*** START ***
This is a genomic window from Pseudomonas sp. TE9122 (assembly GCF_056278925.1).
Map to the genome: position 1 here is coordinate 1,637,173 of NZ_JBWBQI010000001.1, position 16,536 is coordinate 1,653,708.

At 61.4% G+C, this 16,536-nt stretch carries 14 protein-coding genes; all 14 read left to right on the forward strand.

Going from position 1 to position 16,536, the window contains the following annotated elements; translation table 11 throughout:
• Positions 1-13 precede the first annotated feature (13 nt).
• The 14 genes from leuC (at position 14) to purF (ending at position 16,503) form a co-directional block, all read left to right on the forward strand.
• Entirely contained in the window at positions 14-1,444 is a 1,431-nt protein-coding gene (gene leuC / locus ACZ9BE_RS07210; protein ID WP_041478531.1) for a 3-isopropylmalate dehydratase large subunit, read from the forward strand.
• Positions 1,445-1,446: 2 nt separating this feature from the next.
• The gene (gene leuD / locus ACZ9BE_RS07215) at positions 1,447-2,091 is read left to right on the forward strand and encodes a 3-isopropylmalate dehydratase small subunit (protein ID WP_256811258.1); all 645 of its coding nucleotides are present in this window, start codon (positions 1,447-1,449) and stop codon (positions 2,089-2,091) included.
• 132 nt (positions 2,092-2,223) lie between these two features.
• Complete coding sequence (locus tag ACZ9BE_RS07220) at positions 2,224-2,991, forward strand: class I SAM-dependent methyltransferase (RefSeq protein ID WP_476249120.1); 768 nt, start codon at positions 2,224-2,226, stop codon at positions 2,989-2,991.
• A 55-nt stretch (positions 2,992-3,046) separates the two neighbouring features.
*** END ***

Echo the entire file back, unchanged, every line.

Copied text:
This is a genomic window from Pseudomonas sp. TE9122 (assembly GCF_056278925.1).
Map to the genome: position 1 here is coordinate 1,637,173 of NZ_JBWBQI010000001.1, position 16,536 is coordinate 1,653,708.

At 61.4% G+C, this 16,536-nt stretch carries 14 protein-coding genes; all 14 read left to right on the forward strand.

Going from position 1 to position 16,536, the window contains the following annotated elements; translation table 11 throughout:
• Positions 1-13 precede the first annotated feature (13 nt).
• The 14 genes from leuC (at position 14) to purF (ending at position 16,503) form a co-directional block, all read left to right on the forward strand.
• Entirely contained in the window at positions 14-1,444 is a 1,431-nt protein-coding gene (gene leuC / locus ACZ9BE_RS07210; protein ID WP_041478531.1) for a 3-isopropylmalate dehydratase large subunit, read from the forward strand.
• Positions 1,445-1,446: 2 nt separating this feature from the next.
• The gene (gene leuD / locus ACZ9BE_RS07215) at positions 1,447-2,091 is read left to right on the forward strand and encodes a 3-isopropylmalate dehydratase small subunit (protein ID WP_256811258.1); all 645 of its coding nucleotides are present in this window, start codon (positions 1,447-1,449) and stop codon (positions 2,089-2,091) included.
• 132 nt (positions 2,092-2,223) lie between these two features.
• Complete coding sequence (locus tag ACZ9BE_RS07220) at positions 2,224-2,991, forward strand: class I SAM-dependent methyltransferase (RefSeq protein ID WP_476249120.1); 768 nt, start codon at positions 2,224-2,226, stop codon at positions 2,989-2,991.
• A 55-nt stretch (positions 2,992-3,046) separates the two neighbouring features.